When 18-year-old Jeremy Cook arrived at a parking lot in London, Ontario, he had no reason to suspect anything of the seriousness of the nightmare that was about to unfold. In attempting to locate his lost cell phone, the Canadian teenager had used an app to track it and had pinpointed its whereabouts to this seemingly innocuous location.
Eager to be reunited with his handset, Cook headed to the parking lot with his sister in tow.
However, guided by a commonplace piece of mobile technology found on many people’s phones, they were being led into a situation that was about to spiral fatally out of control.
The tragic chain of events – which would ultimately unfold in the early hours of June 14, 2015 – began innocuously enough when teenager Cook mislaid his cell phone in a taxi.
With Cook having recently completed his studies at high school before going to London to take an internship while he honed skills as a carpenter, the loss of an expensive phone must have been a significant concern for the young man.
So in a bid to track down the lost handset, Cook – originally from Brampton, Ontario – turned to one of mobile technology’s most useful security features: a tracking app.
The app – known as Find My iPhone – allows its user to locate their missing handset from another device. It uses GPS to show the location of the lost handset on a map, helping those who have misplaced their phones to track them down.
Yet although the app is designed to help people find their devices when they’ve simply been misplaced, and while it has the facility to remotely lock or erase the handset’s data in the event of theft, some people use its tracking features to attempt to recover their phones if they’ve been stolen.
Canadian police advise that in the event of theft an individual using the app should contact the authorities rather than trying to find a stolen phone themselves, particularly if they have any reason to suspect that things might get violent.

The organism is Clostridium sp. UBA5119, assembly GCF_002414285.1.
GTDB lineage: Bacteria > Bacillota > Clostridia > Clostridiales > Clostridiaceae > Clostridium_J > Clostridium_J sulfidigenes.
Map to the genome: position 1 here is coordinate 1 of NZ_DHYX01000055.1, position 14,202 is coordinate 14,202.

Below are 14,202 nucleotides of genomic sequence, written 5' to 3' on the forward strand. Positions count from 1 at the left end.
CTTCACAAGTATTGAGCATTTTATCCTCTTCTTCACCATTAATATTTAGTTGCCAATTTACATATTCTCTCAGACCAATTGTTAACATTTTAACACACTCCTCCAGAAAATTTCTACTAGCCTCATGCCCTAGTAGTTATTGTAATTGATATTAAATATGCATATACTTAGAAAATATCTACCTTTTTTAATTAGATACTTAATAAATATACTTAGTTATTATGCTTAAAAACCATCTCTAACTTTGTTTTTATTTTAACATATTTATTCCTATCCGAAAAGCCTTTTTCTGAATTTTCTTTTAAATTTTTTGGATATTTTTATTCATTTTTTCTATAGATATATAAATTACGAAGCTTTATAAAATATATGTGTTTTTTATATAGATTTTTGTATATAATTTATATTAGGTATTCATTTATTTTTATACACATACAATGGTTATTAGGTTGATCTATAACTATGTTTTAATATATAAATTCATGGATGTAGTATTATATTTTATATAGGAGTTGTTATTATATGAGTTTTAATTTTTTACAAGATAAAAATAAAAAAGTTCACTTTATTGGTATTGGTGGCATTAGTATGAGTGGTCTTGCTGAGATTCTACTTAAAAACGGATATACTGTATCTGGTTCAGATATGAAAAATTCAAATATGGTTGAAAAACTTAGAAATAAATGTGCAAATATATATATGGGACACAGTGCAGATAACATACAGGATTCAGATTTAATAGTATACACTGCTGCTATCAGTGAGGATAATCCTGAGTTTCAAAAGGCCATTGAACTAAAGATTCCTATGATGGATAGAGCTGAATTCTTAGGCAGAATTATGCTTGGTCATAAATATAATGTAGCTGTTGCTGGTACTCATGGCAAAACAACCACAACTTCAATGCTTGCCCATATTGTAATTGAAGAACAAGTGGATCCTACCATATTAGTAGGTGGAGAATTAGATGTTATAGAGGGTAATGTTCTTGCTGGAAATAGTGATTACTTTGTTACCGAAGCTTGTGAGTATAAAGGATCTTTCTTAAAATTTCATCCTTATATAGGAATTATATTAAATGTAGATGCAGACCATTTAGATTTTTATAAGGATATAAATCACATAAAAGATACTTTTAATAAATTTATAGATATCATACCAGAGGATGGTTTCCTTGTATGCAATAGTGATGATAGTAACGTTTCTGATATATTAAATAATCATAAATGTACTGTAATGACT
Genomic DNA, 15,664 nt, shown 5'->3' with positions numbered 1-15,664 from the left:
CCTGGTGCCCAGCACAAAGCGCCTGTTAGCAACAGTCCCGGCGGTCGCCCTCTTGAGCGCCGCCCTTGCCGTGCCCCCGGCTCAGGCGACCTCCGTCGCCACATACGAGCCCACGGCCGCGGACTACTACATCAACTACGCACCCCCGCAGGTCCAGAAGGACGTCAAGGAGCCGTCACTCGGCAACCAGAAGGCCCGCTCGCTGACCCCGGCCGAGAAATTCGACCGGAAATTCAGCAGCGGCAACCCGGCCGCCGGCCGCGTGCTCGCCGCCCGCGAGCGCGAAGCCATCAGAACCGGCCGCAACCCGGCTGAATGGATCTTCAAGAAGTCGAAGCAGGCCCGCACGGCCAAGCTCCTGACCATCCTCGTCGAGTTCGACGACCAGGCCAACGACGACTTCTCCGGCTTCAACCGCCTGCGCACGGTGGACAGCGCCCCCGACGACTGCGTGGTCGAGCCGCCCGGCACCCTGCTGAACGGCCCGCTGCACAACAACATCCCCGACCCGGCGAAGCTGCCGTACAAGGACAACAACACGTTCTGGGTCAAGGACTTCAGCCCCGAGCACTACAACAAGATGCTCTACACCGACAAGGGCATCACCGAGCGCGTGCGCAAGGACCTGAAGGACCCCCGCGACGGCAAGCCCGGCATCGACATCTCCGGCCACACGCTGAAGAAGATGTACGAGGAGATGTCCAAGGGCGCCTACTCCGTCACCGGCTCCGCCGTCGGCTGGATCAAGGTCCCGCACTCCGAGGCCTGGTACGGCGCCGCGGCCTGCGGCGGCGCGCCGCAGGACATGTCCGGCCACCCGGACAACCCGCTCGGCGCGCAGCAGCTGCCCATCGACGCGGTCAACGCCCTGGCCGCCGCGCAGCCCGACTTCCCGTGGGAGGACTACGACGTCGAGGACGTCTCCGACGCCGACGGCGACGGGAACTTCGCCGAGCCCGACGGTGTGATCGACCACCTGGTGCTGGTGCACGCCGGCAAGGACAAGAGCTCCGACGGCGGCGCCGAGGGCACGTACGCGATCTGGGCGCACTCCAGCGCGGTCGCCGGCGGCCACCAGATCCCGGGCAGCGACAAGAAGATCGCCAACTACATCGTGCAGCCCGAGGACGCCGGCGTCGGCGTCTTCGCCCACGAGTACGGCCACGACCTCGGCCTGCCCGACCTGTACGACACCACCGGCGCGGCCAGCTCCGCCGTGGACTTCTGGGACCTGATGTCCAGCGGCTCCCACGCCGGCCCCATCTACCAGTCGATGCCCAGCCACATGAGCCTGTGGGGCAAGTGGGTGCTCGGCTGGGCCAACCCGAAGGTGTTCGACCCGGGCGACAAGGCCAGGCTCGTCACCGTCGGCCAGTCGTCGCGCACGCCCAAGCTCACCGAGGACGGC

However, when the app revealed to Cook that his phone was at an address in North East London, he set off with his sister to hunt it down.
When they arrived at the pinpointed location, Cook encountered a trio of men in a Mazda Sedan. Some sources suggest that at this point the men confronted Cook, while others claim that he approached the men himself in the hope of reclaiming the phone.
What happened next, however, is clear. When the three men attempted to leave the scene in their car, Cook grabbed on to the side of the vehicle. Shots rang out, and Cook was hit several times and died at the scene.
The crime shocked the local community, with friends of Cook taking to social media to express their disbelief at the events that had taken place.
Meanwhile, various media outlets took the incident as a cue for a debate on the safety issues surrounding tracking apps and theft.
For Cook’s friends and family, though, the ordeal was in some sense just beginning. With the car and the stolen phone being found abandoned near the young man’s body, the hunt was on to catch the thugs capable of committing such a callous crime.
Weeks after the shooting, a man drowned in the Rideau River, Ottawa while attempting to evade capture by local police who had been pursuing him. The man was later revealed to be Muhab Sultanaly Sultan, who had been wanted in connection with Cook’s death.
Then, after a country-wide arrest warrant was put out on him, second suspect Mohammed Ibrahim Sail gave himself up to police. A third suspect, as yet unidentified, is believed to be still at large.
While the authorities work to bring the perpetrators of this crime to justice, they are at a loss to explain how or why such violence could have stemmed from something as relatively minor and everyday as a lost phone.
“No one ever would have predicted or even thought that a loss of life would have resulted from the loss of a phone,” said Ken Steeves of the London Police.
While applications such as Find My iPhone can be a useful way of tracking down your mobile device if you’ve misplaced it in your home or at a friend’s house, Cook’s story is a tragic reminder to think twice before using the technology to confront thieves.